Post-rock would seem to be just such a genre. Ever since Simon Reynolds posited the word as “perhaps the only term open ended yet precise enough to cover all this activity” in The Wire in 1994, there has been a post-everything-else. Sometimes it’s just lazy writing, sometimes it’s for marketing purposes, and every once in a while a genre has truly emerged alongside its parent designation. There seems to be very little consensus on exactly where rock crossed the line and became something else, but the desire to push rock past its limits has surely been around since those limits were established.

Even so, the roots of what has become post-rock run deep and in many directions, from previous genres like prog, ambient, jazz, industrial, techno, and Krautrock in general, to specific acts like CAN, Brian Eno, PiL, Jim O’Rourke, and others. Just when you think post-rock is too narrow a designation for the bands discussed, with one quick list, one sees how wide its waves crash. Jack Chuter’s 2015 book, Storm Static Sleep: A Pathway Through Post-Rock, goes as far back as the New Romanticism of Talk Talk and its separate ways before moving on to Slint and Slint-inspired rock.

If any band is worthy of its own genre, it is Slint: a band certainly more talked-about than listened-to. About such talking and genres as they emerge in writing, the media historian Lisa Gitelman writes,

As I understand it, genre is a mode of recognition instantiated in discourse. Written genres, for instance, depend on a possibly infinite number of things that large groups of people recognize, will recognize, or have recognized that writings can be for.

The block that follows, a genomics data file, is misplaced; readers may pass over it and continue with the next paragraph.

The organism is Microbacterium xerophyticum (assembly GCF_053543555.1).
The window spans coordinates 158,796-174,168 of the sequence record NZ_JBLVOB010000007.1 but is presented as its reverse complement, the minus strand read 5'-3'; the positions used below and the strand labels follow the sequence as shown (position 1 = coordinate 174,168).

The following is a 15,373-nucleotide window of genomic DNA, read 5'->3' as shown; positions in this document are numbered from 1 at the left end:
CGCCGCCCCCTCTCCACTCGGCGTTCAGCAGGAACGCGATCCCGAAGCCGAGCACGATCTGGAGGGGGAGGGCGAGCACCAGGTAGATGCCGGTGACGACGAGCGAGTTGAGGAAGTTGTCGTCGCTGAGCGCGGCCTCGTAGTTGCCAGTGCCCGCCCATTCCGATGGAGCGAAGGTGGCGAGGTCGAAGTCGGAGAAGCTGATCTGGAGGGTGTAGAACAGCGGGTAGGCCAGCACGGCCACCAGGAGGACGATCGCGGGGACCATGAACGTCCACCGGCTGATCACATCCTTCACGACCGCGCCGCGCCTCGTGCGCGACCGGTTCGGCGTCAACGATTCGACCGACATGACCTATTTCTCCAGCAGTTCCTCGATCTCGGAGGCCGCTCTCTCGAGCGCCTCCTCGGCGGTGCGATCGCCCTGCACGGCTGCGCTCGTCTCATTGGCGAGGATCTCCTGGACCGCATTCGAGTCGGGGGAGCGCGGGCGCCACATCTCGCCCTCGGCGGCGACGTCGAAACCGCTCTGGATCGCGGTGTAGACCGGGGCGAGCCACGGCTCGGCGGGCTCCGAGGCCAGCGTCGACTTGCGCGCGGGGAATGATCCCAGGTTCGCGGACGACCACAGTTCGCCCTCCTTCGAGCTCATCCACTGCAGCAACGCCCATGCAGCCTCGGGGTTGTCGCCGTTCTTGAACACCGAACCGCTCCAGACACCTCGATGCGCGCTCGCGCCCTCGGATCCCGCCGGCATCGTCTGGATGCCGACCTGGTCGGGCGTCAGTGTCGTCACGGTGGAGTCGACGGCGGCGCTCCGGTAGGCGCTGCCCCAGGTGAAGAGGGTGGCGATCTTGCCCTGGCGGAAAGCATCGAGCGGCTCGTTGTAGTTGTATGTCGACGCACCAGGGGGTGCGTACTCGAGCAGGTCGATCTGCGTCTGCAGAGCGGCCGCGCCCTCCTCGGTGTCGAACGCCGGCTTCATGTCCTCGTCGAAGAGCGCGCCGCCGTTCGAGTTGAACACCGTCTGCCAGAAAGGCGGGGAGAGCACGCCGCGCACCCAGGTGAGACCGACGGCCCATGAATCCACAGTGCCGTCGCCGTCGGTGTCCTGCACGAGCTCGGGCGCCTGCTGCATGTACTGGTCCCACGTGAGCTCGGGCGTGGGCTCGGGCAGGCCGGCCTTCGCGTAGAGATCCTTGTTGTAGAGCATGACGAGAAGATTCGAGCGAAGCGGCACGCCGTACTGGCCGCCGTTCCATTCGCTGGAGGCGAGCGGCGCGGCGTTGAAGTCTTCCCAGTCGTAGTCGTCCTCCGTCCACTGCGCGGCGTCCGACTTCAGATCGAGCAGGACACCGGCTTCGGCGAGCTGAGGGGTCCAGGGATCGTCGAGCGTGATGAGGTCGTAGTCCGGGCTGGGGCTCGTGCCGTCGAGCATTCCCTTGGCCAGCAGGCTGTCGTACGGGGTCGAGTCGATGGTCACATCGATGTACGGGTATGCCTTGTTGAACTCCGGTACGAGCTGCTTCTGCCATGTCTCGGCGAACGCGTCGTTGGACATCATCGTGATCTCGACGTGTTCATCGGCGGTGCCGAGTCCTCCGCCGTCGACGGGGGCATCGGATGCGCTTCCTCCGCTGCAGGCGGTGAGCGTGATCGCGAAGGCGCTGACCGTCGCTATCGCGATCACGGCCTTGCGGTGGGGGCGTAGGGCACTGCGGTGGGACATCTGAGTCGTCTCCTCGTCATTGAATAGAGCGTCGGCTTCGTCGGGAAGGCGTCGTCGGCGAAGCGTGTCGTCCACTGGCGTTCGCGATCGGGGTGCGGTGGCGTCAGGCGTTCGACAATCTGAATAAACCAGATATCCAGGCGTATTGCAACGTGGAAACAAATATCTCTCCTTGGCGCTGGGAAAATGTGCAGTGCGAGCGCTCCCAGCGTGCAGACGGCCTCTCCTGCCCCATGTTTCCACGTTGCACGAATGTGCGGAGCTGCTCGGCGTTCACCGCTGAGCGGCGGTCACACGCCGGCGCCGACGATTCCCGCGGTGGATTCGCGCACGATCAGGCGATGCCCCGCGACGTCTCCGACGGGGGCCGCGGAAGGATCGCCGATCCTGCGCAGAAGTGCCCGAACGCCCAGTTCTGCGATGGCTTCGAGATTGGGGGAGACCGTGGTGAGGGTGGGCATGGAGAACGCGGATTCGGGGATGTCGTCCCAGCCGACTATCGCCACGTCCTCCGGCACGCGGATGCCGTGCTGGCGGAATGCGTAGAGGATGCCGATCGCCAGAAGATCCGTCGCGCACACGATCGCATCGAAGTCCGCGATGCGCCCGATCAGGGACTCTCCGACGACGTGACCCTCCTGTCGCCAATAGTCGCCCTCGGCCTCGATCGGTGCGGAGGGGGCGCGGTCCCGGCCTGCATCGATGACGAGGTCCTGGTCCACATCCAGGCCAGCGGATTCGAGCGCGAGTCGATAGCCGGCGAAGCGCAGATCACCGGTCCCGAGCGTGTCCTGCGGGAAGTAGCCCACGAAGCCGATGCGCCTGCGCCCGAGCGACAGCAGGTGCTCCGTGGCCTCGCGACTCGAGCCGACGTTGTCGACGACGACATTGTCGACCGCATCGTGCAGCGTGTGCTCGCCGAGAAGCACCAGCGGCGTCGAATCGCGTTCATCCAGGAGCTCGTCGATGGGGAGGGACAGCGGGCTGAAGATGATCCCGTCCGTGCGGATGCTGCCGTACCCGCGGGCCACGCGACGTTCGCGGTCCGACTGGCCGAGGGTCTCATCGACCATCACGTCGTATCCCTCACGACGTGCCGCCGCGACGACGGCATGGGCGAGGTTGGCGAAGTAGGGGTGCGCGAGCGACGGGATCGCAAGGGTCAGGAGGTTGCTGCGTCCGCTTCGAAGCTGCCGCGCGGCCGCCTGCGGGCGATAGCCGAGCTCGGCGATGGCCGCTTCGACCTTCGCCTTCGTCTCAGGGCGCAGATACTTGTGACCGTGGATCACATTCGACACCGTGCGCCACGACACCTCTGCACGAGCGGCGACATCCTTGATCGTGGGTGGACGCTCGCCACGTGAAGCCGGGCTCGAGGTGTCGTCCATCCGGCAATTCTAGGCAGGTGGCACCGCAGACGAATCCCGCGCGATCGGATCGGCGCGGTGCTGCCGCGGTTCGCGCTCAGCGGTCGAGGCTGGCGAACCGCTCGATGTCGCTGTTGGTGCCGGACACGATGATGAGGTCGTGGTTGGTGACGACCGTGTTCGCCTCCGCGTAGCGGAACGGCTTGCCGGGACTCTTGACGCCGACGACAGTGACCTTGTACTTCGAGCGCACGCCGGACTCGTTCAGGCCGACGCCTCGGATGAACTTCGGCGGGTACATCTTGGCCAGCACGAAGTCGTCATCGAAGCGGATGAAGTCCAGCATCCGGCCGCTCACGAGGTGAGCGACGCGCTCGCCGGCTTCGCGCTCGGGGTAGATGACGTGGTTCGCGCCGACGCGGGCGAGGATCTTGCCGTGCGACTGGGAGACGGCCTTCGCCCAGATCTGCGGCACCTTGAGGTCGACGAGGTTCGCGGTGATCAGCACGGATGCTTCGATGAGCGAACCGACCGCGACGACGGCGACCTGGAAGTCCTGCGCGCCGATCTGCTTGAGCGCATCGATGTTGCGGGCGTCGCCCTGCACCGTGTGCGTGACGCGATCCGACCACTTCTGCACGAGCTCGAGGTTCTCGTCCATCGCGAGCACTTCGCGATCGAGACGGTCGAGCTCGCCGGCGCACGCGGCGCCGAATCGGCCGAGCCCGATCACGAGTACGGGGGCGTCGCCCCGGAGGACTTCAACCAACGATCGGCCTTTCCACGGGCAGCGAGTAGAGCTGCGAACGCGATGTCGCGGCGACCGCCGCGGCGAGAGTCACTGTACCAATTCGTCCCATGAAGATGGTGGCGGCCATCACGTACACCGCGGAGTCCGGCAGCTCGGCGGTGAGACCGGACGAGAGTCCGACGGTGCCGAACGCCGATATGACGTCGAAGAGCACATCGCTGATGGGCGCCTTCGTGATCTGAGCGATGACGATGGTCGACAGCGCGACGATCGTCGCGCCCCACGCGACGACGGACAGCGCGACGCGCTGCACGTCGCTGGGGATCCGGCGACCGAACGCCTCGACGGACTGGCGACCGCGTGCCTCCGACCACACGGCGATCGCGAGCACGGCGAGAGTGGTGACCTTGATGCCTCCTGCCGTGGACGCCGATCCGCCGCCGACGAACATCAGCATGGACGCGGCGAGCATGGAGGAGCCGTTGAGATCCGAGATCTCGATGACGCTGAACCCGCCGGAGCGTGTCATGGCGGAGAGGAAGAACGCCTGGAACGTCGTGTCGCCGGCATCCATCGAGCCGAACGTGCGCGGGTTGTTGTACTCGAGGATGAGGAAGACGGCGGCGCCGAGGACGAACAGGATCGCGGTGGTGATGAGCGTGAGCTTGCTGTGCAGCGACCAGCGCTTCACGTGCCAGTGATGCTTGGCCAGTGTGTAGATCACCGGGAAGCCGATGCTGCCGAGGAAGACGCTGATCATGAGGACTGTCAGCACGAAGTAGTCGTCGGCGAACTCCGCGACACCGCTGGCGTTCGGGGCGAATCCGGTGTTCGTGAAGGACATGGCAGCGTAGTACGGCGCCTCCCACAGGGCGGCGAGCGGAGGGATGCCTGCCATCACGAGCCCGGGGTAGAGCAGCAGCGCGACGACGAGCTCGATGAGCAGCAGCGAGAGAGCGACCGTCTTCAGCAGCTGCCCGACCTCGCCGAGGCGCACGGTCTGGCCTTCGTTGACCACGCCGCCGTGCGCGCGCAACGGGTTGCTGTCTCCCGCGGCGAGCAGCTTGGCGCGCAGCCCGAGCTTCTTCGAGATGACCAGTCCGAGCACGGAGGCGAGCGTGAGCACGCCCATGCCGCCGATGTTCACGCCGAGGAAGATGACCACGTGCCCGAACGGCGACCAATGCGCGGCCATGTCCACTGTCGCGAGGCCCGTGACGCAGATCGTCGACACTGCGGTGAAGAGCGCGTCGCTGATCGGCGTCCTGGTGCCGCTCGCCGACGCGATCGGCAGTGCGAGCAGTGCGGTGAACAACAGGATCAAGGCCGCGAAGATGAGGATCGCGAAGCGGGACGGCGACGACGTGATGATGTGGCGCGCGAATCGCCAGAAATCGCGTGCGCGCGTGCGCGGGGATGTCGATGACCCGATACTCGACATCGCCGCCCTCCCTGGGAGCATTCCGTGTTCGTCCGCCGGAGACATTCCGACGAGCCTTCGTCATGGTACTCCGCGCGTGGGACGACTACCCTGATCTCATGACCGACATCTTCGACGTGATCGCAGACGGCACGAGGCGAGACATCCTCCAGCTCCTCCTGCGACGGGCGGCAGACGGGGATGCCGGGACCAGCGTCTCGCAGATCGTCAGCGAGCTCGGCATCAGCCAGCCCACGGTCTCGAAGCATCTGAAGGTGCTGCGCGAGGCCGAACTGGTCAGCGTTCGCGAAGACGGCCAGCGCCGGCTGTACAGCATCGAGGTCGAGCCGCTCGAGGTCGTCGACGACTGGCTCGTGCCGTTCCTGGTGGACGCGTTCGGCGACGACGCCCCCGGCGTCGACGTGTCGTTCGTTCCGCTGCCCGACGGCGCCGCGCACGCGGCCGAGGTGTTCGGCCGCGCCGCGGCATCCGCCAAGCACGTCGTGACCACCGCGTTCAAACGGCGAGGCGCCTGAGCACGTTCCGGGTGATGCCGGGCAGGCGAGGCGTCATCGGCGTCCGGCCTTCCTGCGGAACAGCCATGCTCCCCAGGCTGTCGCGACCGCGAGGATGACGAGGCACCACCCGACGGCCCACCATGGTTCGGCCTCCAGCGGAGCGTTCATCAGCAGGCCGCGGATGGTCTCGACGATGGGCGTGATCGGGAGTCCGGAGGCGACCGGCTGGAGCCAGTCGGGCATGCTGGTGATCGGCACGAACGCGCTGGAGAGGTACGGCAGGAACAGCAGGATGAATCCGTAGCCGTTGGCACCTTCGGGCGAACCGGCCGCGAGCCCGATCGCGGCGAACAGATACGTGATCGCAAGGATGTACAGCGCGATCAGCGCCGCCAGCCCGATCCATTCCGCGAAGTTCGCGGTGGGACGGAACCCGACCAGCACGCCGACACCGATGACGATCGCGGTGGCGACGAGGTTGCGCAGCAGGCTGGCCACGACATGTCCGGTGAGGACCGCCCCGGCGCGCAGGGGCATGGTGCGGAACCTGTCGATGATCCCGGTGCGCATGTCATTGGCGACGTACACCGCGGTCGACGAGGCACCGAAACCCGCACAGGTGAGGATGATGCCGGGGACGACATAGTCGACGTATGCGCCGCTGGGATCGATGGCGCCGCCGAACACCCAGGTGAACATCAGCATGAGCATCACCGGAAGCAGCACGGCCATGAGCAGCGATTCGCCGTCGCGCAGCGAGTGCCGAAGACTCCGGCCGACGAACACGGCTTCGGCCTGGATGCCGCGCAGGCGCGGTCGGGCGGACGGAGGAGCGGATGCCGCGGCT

As both Straw and Gunn describe canonization above, Gitelman contends that genres emerge from discourse, the talked-about. Subsequently, we internalize them. They are inside us. She continues,

Likewise genres—such as the joke, the novel, the document, and the sitcom—get picked out contrastively amid a jumble of discourse and often across multiple media because of the ways they have been internalized by constituents of a shared culture. Individual genres aren’t artifacts, then; they are ongoing and changeable practices of expression and reception that are recognizable in myriad and variable constituent instances at once and also across time. They are specific and dynamic, socially realized sites and segments of coherence within the discursive field.